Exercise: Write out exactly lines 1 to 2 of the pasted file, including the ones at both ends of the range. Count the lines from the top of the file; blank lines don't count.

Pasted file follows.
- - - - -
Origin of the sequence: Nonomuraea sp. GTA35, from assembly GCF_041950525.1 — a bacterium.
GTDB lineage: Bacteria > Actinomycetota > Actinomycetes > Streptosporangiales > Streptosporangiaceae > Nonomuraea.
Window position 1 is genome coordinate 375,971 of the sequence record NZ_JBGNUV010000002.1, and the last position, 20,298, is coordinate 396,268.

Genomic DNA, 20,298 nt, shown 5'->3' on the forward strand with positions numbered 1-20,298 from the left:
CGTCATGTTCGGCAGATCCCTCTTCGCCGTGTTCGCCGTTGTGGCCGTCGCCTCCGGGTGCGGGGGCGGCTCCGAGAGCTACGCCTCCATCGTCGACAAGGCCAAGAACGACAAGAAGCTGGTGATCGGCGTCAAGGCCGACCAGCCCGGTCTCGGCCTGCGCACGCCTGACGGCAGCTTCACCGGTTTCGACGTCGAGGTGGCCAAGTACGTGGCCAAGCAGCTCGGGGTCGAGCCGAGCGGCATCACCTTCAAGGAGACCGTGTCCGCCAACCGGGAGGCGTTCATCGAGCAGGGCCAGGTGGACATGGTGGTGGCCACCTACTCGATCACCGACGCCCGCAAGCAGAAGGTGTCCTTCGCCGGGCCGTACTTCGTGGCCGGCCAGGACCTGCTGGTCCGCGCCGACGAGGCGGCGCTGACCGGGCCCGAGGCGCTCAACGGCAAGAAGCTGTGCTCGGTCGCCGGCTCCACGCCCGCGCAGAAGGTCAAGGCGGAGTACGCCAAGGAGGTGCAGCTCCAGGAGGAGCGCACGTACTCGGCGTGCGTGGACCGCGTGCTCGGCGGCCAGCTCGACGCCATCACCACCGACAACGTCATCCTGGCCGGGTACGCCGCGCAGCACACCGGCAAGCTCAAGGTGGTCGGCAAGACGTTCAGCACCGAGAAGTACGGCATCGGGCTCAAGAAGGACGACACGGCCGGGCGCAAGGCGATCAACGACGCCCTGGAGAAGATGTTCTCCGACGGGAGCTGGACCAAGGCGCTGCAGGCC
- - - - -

Origin of the sequence: Nonomuraea sp. GTA35, from assembly GCF_041950525.1 — a bacterium.
GTDB lineage: Bacteria > Actinomycetota > Actinomycetes > Streptosporangiales > Streptosporangiaceae > Nonomuraea.